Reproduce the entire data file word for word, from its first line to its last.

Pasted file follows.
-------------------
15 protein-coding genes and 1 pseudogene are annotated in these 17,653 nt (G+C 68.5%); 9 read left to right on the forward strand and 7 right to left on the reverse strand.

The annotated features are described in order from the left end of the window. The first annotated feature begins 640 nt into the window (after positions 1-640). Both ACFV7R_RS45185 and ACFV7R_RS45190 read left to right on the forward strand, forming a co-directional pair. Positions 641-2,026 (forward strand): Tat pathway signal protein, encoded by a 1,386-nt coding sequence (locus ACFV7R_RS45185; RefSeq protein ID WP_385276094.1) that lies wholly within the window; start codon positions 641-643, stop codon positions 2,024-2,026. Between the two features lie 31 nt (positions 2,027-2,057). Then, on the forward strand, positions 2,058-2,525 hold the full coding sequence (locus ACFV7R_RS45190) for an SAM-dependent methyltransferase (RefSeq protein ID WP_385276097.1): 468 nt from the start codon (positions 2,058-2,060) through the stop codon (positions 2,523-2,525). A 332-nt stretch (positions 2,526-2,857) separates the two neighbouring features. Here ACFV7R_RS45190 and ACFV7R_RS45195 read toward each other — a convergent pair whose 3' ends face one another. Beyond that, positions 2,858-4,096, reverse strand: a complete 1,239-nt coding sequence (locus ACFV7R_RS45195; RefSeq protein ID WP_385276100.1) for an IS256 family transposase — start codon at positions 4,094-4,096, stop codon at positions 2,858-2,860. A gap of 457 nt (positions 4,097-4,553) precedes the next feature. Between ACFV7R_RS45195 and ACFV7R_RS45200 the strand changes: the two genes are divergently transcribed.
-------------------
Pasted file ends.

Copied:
15 protein-coding genes and 1 pseudogene are annotated in these 17,653 nt (G+C 68.5%); 9 read left to right on the forward strand and 7 right to left on the reverse strand.

The annotated features are described in order from the left end of the window. The first annotated feature begins 640 nt into the window (after positions 1-640). Both ACFV7R_RS45185 and ACFV7R_RS45190 read left to right on the forward strand, forming a co-directional pair. Positions 641-2,026 (forward strand): Tat pathway signal protein, encoded by a 1,386-nt coding sequence (locus ACFV7R_RS45185; RefSeq protein ID WP_385276094.1) that lies wholly within the window; start codon positions 641-643, stop codon positions 2,024-2,026. Between the two features lie 31 nt (positions 2,027-2,057). Then, on the forward strand, positions 2,058-2,525 hold the full coding sequence (locus ACFV7R_RS45190) for an SAM-dependent methyltransferase (RefSeq protein ID WP_385276097.1): 468 nt from the start codon (positions 2,058-2,060) through the stop codon (positions 2,523-2,525). A 332-nt stretch (positions 2,526-2,857) separates the two neighbouring features. Here ACFV7R_RS45190 and ACFV7R_RS45195 read toward each other — a convergent pair whose 3' ends face one another. Beyond that, positions 2,858-4,096, reverse strand: a complete 1,239-nt coding sequence (locus ACFV7R_RS45195; RefSeq protein ID WP_385276100.1) for an IS256 family transposase — start codon at positions 4,094-4,096, stop codon at positions 2,858-2,860. A gap of 457 nt (positions 4,097-4,553) precedes the next feature. Between ACFV7R_RS45195 and ACFV7R_RS45200 the strand changes: the two genes are divergently transcribed.